Yesterday was hot and a bit breezy.
This morning has been sunny, warm and still.
The NWS in Albuquerque, NM, forecasts (for Rio Rancho, NM) a sunny day, with a high temperature of 95 F. The winds will be from the north at 5-10 mph, becoming southwest in the afternoon. This evening will be partly cloudy, with a low temperature of 62 F. The winds will be from the southwest at 5-10 mph, becoming light and variable after midnight.
The NWS in Albuquerque, NM, forecasts (for Socorro, NM) a sunny day, with a high temperature of 97 F. The winds will be from the northwest at 5-10 mph, becoming southeast by the afternoon. This evening will be partly cloudy, with a low temperature of 63 F. The winds will be from the southwest at 5-10 mph, becoming west after midnight.
The NWS in Albuquerque, NM, forecasts (for Magdalena, NM) a mostly sunny day, with a 20% chance of dry, isolated thunderstorms, and a high temperature of 88 F. The winds will be from the west at 5-10 mph, becoming southeast in the afternoon. This evening will be mostly cloudy, with a 20% chance of dry, isolated thunderstorms, and a low temperature of 60 F. The winds will be from the south at 5-10 mph, becoming west after midnight.
The Storm Prediction Center (SPC) has issued a Marginal Risk for the eastern part of the state. The primary threats will be large hail and damaging winds.
The visible satellite image shows that there is a few light clouds in patches around the state.
The 12Z upper air sounding from Albuquerque shows a sounding with some moisture at all levels. However, given the high temperatures, the humidity is low everywhere. There was 0.42 inches of precipitable water present in the column. There was no Convective Available Potential Energy (CAPE) and no Convective Inhibition (CINH). The Lifted Condensation Level (LCL) was 2392 m. There was a moderate thermal inversion near the surface, and the 0-3 km average lapse rate was 6.6 C/km.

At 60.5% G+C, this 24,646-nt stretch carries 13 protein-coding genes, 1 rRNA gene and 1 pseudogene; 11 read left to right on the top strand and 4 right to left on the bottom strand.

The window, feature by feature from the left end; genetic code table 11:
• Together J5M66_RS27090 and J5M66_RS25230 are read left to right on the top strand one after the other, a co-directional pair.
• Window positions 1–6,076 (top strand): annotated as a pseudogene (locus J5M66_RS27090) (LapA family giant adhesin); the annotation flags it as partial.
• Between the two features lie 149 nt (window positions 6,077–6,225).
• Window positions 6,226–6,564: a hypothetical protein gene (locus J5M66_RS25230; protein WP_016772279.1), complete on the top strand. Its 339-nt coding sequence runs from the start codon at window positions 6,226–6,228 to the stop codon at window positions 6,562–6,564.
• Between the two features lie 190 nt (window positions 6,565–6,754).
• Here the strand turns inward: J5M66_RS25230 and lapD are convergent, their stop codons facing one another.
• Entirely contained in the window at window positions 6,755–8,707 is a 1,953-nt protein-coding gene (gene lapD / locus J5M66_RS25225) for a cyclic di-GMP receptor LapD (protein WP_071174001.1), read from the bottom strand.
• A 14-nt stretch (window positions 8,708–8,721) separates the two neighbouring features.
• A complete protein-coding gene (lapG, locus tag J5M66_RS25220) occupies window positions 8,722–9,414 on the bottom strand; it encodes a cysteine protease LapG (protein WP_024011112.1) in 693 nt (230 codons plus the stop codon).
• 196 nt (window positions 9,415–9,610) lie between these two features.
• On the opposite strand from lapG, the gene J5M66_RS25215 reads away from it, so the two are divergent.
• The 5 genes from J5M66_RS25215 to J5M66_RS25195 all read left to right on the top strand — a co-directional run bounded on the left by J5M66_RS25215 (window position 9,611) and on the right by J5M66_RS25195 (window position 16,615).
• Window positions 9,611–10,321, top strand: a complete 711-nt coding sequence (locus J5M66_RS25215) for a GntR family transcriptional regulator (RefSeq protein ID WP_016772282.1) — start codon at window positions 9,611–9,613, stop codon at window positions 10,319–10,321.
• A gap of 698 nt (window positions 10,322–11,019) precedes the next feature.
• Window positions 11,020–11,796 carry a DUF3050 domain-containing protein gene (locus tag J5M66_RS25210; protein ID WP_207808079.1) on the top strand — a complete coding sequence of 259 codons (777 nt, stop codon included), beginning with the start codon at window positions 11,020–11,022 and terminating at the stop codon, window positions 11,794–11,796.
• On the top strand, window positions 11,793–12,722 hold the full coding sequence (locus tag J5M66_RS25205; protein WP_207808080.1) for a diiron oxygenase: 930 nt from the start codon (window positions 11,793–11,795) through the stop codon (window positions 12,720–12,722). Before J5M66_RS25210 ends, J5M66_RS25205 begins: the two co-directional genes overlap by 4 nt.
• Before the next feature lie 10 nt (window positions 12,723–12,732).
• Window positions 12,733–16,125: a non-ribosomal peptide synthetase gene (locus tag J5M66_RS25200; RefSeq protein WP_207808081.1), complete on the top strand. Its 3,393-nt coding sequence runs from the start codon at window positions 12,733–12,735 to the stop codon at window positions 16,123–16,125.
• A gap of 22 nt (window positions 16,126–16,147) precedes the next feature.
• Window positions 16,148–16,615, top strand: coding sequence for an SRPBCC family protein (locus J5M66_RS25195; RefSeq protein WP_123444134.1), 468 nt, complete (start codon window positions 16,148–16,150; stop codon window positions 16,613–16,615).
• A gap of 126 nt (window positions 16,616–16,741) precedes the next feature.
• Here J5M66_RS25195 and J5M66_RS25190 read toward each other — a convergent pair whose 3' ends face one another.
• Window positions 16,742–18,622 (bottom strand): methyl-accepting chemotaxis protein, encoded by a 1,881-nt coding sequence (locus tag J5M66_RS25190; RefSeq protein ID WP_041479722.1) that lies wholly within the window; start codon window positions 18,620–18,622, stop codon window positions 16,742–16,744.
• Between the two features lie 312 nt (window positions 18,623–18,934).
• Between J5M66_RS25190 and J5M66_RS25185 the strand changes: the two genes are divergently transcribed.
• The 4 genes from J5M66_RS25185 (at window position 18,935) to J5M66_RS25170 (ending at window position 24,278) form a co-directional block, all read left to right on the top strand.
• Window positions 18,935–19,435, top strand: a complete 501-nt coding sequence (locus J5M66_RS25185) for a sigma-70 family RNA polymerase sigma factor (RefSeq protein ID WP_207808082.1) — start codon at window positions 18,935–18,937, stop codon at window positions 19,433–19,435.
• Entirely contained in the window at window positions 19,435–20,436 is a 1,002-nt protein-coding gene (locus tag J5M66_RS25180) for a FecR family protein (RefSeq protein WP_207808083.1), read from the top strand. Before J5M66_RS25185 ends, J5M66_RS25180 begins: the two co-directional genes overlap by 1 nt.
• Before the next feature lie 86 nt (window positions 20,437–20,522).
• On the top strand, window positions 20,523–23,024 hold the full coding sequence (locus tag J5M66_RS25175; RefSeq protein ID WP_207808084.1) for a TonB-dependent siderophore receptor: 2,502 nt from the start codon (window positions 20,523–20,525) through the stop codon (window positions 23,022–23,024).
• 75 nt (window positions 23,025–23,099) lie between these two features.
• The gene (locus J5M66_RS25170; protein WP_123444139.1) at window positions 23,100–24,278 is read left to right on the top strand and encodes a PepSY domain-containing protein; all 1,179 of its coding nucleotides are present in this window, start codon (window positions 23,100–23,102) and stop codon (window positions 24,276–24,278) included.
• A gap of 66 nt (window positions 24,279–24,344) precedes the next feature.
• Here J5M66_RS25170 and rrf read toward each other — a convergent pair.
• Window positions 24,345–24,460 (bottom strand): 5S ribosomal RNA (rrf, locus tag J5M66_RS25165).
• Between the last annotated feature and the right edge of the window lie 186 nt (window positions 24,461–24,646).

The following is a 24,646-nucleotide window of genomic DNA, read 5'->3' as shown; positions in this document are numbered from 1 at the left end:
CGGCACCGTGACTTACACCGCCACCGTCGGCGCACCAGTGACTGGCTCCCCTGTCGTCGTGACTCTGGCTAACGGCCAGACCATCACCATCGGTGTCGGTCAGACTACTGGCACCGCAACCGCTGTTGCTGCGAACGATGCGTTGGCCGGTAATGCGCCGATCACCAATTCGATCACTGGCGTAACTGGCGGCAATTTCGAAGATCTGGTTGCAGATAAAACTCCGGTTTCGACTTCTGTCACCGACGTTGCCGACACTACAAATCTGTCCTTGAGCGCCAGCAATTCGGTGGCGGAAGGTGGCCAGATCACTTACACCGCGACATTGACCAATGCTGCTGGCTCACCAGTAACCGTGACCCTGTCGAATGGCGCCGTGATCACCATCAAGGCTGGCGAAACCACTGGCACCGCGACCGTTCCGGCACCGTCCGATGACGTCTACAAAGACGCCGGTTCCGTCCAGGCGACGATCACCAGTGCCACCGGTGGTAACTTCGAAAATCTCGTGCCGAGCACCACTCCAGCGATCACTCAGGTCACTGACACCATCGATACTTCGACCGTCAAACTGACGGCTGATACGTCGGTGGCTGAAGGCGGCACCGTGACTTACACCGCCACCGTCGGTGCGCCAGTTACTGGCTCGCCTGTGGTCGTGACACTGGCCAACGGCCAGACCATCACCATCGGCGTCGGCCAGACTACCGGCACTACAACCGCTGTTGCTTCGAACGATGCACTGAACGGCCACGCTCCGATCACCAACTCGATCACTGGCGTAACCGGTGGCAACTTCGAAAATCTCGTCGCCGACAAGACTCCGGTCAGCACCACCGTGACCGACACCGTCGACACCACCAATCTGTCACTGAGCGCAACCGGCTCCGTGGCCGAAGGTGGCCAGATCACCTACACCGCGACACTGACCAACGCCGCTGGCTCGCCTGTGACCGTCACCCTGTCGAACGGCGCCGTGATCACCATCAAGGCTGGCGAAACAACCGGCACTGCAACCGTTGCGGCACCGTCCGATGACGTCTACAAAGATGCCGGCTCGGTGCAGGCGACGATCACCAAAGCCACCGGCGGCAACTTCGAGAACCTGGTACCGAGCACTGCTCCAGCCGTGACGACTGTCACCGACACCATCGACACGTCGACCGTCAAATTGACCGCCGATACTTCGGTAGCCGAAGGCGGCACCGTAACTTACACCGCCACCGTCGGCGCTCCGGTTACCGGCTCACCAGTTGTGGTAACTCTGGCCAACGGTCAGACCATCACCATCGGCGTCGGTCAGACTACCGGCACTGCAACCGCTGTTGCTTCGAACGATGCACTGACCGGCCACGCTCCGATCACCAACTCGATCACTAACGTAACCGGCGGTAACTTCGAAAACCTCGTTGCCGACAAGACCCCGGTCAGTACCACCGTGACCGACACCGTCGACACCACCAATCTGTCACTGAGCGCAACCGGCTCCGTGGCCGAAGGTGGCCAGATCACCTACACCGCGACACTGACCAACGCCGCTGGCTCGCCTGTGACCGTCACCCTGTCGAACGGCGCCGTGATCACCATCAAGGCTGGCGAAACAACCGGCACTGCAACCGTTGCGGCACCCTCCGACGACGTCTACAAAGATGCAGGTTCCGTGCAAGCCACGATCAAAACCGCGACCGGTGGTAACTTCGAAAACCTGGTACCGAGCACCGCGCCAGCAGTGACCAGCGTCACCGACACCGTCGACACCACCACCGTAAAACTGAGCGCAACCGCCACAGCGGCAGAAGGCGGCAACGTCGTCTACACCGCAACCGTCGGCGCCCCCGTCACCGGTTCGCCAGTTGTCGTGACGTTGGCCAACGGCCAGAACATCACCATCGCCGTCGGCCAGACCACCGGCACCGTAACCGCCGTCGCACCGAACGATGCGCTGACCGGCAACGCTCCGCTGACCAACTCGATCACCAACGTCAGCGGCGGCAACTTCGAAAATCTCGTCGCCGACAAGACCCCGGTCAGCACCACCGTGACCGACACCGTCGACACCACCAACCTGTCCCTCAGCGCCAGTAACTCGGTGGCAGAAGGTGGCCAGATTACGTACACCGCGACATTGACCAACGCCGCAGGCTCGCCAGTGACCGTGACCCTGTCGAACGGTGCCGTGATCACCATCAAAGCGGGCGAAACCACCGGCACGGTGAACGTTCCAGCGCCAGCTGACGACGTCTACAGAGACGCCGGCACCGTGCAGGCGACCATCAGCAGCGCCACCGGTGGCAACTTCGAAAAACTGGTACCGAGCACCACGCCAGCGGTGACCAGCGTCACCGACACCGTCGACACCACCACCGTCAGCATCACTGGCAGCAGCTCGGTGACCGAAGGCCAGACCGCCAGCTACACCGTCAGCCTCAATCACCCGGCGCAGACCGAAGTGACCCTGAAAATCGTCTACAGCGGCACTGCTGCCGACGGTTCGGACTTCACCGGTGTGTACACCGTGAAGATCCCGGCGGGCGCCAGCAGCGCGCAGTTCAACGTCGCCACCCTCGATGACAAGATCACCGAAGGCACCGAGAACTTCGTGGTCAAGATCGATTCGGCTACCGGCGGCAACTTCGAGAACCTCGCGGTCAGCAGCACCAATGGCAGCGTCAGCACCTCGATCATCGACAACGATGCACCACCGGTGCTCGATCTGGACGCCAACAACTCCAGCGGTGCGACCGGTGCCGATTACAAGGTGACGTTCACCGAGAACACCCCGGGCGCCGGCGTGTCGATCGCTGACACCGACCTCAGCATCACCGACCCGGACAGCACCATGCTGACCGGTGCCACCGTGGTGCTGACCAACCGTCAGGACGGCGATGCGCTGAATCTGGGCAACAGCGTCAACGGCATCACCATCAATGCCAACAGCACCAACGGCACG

The hodograph shows that there was 7 kts low-level shear (due mostly to directional changes) and 16 kts deep-layer shear (due mostly to speed changes).
The surface observations (from the SPC Mesoscale Analysis Map) are strangely unavailable at this time. Only a few stations are reporting.
The surface pressure chart shows no strong pressure systems or gradients over the state this morning. The RAP shows that thermal low pressure is expected to develop over the eastern half of the state within the next six hours. No strong pressure gradients are expected with this thermal low.
The NAM 250 mb chart shows zonal flow over New Mexico today, with no strong jet streaks.
The HRRR simulated reflectivity shows that precipitation is possible, particularly over the eastern third of the state, where storms will fire along the dryline.
The HRRR predicts that the high temperatures for the Rio Grande River Valley will peak around 22 Z, reaching into the upper-90’s, nearing 100 F.
The HRRR shows that the winds will not be very strong. This chart has been excluded from today’s post.
The HRRR shows that the skies will mostly clear throughout the day, but will cloud up this evening. Some of these clouds will be due to storms in the eastern third of the state.
Today will be hot, yet again. There will be a few isolated storms in the western 2/3 of the state, and stronger storms forming along the dryline in the eastern 1/3. The western storms will form over a dry boundary layer, meaning more virga and less precipitation. Also, a dry lightning strike-type fire is possible.
Thank you for reading my post.
The forecasts from the National Weather Service are from The NWS Homepage
The upper air soundings and mesoscale analysis plots are from the Storm Prediction Center website.
The satellite data, model data, and forecasted soundings are from College of DuPage – SATRAD